• Your numbers are wrong. I do the same calculation, although I use meters as length units, and I arrive at numbers very consistent with the prediction of about 66 meters of sea level rise.

        The current Antarctic continent and ice cover about 14 million square kilometers, the planet’s oceans cover 361 million square kilometers. That’s a ratio of 25.78.

        According to Wikipedia, the estimated amount of ice in Antarctica is 26.5 million cubic kilometers. Dividing by the above two numbers, you get an average thickness of the ice cap of 1.89 kilometers and an average sea level rise of 73.4 meters.

        The last number is too high because the density of water is less than that of ice (multiply by 0.9 and you get 66 meters.

        The first number, 1.89 kilometers thickness of the ice cap is reasonable as the greatest measured thickness is more than 4 kilometers.

      • As someone has already posted, Antarctic ice melt won’t raise sea levels. The Antarctic Ice Sheet is floating on water, therefore it is already displacing its weight of water.
        Arctic ice is the threat, but of course climate change affects them both without distinction.

  3. The area of all of the oceans is 510m km2. The total volume of all land based ice is 24m km3 therefore if all of the land based ice on earth melted sea levels would rise approximately47m (153ft).

    • Where do you get the number 510 km2 from?
      In rough numbers, the circumference of the Earth is 40000 km (by the original definition of the meter!); that corresponds to a sphere with area 509 million square kilometers. But not all of the planet is Ocean! Google says it’s 361.1 square kilometers of Ocean. That is little more than two-thirds of the total surface.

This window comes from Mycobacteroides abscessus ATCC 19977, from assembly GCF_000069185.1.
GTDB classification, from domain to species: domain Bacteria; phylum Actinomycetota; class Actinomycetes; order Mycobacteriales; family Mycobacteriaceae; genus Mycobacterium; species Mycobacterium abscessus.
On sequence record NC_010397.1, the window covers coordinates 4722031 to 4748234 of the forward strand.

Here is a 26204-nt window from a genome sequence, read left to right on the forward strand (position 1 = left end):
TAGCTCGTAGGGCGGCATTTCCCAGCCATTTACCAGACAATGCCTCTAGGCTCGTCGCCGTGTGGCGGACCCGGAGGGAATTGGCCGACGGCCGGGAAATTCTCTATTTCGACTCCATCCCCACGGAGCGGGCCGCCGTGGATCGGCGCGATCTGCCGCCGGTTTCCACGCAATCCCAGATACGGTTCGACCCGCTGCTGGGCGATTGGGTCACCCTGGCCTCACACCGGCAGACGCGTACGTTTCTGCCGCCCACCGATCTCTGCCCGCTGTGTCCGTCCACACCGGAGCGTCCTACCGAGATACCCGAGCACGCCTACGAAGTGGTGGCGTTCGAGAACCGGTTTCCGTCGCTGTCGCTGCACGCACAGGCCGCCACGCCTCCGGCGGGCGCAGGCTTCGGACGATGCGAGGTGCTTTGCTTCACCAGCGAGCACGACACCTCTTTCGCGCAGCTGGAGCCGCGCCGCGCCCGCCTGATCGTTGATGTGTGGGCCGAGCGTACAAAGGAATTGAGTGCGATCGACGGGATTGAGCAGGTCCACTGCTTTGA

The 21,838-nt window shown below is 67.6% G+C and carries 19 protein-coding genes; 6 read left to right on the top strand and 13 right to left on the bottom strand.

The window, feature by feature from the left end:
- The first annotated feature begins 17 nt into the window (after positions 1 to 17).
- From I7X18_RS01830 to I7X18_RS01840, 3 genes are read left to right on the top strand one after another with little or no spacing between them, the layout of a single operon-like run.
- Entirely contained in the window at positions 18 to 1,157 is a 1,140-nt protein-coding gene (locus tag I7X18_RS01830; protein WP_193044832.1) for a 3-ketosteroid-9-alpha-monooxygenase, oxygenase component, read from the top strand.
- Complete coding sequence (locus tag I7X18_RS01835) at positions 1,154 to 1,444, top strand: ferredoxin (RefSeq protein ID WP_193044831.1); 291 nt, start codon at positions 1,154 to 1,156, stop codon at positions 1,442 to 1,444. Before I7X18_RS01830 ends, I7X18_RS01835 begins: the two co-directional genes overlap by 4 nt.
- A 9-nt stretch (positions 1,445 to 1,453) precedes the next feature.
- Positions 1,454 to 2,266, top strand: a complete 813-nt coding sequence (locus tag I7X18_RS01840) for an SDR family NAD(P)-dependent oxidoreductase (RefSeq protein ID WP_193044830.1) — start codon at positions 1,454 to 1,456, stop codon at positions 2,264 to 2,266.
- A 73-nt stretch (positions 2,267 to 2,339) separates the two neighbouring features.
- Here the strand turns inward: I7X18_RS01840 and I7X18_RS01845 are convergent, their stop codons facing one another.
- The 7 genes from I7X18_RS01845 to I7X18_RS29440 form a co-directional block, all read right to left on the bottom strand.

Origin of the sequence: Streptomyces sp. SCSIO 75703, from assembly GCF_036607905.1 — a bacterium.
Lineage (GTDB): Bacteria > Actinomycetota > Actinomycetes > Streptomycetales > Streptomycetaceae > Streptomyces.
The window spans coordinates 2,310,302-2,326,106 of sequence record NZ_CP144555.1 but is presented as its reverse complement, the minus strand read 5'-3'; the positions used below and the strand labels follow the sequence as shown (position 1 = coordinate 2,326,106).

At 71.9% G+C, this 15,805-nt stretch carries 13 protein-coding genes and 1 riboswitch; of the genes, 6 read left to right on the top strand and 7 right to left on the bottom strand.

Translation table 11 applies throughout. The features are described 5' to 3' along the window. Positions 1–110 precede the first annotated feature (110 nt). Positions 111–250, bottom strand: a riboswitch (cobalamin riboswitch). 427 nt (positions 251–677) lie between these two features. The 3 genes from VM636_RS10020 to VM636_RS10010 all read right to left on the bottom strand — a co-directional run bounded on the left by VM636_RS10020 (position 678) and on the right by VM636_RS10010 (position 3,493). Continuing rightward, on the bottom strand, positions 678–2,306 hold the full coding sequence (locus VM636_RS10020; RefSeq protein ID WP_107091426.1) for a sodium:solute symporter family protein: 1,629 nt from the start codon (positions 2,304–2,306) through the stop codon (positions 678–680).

4. I think the amount of land will increase if the poles melt. Firstly it will take 100s if not 1000s of years for the ice to melt, by which time all the Skyscrapers of New York would have long been demolished and rebuilt (possibly further from the sea?). Secondly, the weight of sea water would compress the rock under the seabed creating deeper oceans and higher dry land, thirdly all of Antartica and Greenland would become available, and they’re huge! Dunno if anyone’s thought about that?

  5. If Russia sends it nuclear ship that has a nuclear power stations on board to Antartica because that’s the way he sending it because it’s cheaper and it get stuck and they had a malfunction and it turned it self on to heat ! What damage could it do?

  6. It is untrue that the melting of icebergs will not raise the sea level. This would be true if the iceberg and the ocean water were the same density, but, they are not. The oceans are salty and the icecaps are fresh water, which is less dense. The result is that icebergs raise the sea level as they slide from the land into the ocean, and, icebergs raise sea levels again when they melt. You can see experimental proof at https://nsidc.org/news/newsroom/20050801_floatingice.html

    • Thanks for an interesting link. It does not help much to discard everything that we “alarmists” say as “alarmism.” Nobody serious is pretending that the Antarctic ice sheet will melt anytime soon. That ice sheet is thick; its top is at a very high elevation where the temperature is very low. The loss of mass will not happen primarily through melting but through ice flow. What the World is nervous about, is how much that ice flow will increase if the sea-borne sheets surrounding the continent break up and float away. Even as the precipitation is also expected to increase, the ice flow is expected to increase even more. The very article you link to hints at that — have you actually read it?

      In any case, the very question at the top of this webpage is quite hypothetical. It would take so long before all of the ice at the south pole melts, that our society would have changed completely over and over, and the current discussions about what we are to do with the emissions of carbon dioxide would have gone away thousands of years ago. We will probably have burned every smitten of coal, oil, and gas our planet contains long since.

  7. Just a thought. From what I’ve read, if any of the 138 Antartica volcanoes (especially of the 91 below the ice) see increased activity, then it would rapidly increase the melting of the ice sheets and raising of the sea level at a faster pace than anyone or models could predict.

  8. Floating ice that melts will result in no change to global sea levels. Only the ice on the East Antarctic shelf rests on the sea bed and so only ice above sea level in this region will contribute to a global sea level rise. Environmental “scientists” (deliberate quotation marks) are not too good at physics. Even if it were to all the ice were to melt, sea level would only rise 1-2 metres.